World Projects: Global Information Before World War I

by Krajewski, Markus, and translated by Charles Marcrum II. University of Minnesota Press, 2014. 328 pp. $82.50 (hardcover). ISBN 978-0-8166-8351-2.

In the first chapter, Krajewski draws on network theory to explore the formation of the transit networks that he regards as the “media-technological a priori” (32, 199) of the global and of the world projects whose histories he recounts. His point of departure is the ontological discomfort caused by the existence of single transit or communication line, which, because it is not connected with other lines or other modes of communication, can only take the traveler on an incomplete voyage. However, this experience of communicatus interruptus, Krajewski argues, provided a permanent stimulus for the extension of the communication networks, their multiplication, their interlinkage, and their increasingly seamless synchronization. The logic of this process pointed, on the one hand, toward the integration of the globe into a single communicative space and, on the other, to the development of increasingly fine-meshed networks, which would in theory insure that—like a spatial form of differential calculus—every single point within this global space could be individually addressed and rendered accessible to the movement of people, goods, and information. The end point of this process was the idea of remainderlessness (Restlosigkeit), which was the theoretical complement to the “world” and the main title of the original German edition.[1] To the extent that one can speak of such, the transcendental subjects to whom these complex networks appeared in their intelligible unity were the published compendia of timetables and intermodal connections, such as Bradshaw’s Monthly General Railway and Steam Navigation Guide for Great Britain and Ireland (9-12), which became thicker and thicker as the density of communications networks and their mutual articulation increased. However, the nature of the globality described by Krajewski is as much logical as spatial, and its master concepts are totality, individuality, and remainderlessness; systematicity and “organization”; universal addressability, calculability, and accessibility; and energy, economy, and standardization.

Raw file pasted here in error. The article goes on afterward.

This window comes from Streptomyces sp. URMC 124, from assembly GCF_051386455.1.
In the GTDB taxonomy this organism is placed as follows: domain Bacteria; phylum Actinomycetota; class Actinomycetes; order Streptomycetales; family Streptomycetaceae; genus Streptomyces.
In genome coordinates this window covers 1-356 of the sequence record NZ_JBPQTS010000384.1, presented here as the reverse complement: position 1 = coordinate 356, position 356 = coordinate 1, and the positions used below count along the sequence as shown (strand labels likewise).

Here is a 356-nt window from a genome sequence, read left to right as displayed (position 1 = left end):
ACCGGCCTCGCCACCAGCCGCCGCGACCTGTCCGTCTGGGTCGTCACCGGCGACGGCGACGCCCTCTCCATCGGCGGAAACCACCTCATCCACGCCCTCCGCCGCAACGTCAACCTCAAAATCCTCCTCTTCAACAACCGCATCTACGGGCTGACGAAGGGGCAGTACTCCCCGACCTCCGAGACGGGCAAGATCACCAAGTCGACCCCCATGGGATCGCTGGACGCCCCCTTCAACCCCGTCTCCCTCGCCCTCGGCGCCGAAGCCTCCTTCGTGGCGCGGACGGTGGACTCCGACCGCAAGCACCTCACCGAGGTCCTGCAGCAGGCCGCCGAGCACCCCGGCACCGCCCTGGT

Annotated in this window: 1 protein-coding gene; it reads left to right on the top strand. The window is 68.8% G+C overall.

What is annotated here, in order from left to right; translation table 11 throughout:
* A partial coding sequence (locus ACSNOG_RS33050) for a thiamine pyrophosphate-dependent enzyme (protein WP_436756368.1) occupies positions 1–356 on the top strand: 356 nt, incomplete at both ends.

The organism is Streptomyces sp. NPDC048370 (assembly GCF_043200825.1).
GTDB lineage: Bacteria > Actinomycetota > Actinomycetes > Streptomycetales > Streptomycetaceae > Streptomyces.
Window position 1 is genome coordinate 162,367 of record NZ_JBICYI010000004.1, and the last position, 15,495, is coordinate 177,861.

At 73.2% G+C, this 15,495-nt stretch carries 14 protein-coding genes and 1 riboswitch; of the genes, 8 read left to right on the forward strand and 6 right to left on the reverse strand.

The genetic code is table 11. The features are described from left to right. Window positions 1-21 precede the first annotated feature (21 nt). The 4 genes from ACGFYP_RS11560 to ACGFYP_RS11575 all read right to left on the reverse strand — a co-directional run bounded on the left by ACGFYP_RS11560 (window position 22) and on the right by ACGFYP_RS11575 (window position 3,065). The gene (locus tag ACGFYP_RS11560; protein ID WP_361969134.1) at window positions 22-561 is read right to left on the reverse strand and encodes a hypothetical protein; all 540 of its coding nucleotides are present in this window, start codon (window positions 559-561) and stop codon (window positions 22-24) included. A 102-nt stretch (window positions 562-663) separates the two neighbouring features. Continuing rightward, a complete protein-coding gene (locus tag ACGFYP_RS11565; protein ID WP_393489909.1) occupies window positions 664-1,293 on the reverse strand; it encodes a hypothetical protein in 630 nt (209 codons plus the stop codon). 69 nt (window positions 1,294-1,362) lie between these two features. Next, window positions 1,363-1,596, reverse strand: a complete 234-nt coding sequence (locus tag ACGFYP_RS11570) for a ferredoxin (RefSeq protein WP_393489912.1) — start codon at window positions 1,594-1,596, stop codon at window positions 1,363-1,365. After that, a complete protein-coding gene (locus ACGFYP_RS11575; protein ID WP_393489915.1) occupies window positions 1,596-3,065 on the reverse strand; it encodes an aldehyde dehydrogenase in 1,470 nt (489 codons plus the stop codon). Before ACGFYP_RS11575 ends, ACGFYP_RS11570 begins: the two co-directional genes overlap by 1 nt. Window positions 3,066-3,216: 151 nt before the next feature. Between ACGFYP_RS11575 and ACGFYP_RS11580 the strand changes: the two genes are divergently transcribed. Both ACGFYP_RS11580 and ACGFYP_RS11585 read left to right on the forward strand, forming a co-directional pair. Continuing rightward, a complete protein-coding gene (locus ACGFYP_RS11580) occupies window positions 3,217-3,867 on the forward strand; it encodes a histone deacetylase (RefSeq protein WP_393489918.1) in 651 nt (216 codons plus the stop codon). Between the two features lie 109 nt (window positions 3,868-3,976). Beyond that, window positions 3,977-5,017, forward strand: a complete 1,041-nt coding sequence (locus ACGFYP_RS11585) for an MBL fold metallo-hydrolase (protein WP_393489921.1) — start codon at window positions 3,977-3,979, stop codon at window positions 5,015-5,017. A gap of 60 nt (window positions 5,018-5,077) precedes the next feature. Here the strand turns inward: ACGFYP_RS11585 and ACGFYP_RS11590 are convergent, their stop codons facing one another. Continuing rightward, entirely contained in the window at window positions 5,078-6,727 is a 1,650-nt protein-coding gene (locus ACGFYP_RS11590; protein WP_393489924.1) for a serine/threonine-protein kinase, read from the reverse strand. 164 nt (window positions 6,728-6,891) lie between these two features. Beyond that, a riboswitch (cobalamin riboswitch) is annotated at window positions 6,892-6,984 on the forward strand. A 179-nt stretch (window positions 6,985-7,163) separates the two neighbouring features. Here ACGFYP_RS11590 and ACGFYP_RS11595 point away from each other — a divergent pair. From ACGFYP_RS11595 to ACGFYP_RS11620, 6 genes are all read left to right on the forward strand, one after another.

The core chapters of the book deal with three sets of world projects. The focus of chapter 2 are the projects for a world language, a world currency, and a world format for paper (which was the primary medium for the circulation of information) that were spawned by Wilhelm Ostwald, the winner of the 1909 Nobel Prize in chemistry. Chapter 3 provides an account of the efforts of the self-educated historian Franz Maria Feldhaus. He aspired to write a world history of technology through the compilation of a universal library aspiring to contain all of the facts that constituted this discrete domain or “world” of knowledge. Chapter 4 deals with Walther Rathenau, who is important for Krajewski’s argument primarily for his wartime efforts to organize within the self-contained space of the nation the efficient and economical flow of raw materials that prevailed in the prewar years at the global level. If in the first chapters, Krajewski was interested in the “cultural and media-technological configurations, structures and figures of thought [that] smooth[ed] the way from the local to the global” (xv), the perspective is reversed with Feldhaus and Rathenau:  rather than the intensive circulation of goods between continents, Krajewski focuses on the condensation, “reduction, centralization, bundling…unification, and economic and organizational standardization” that made possible the reproduction of the global within the local (172). The final chapter examines the dialectic of totality and remainderlessness.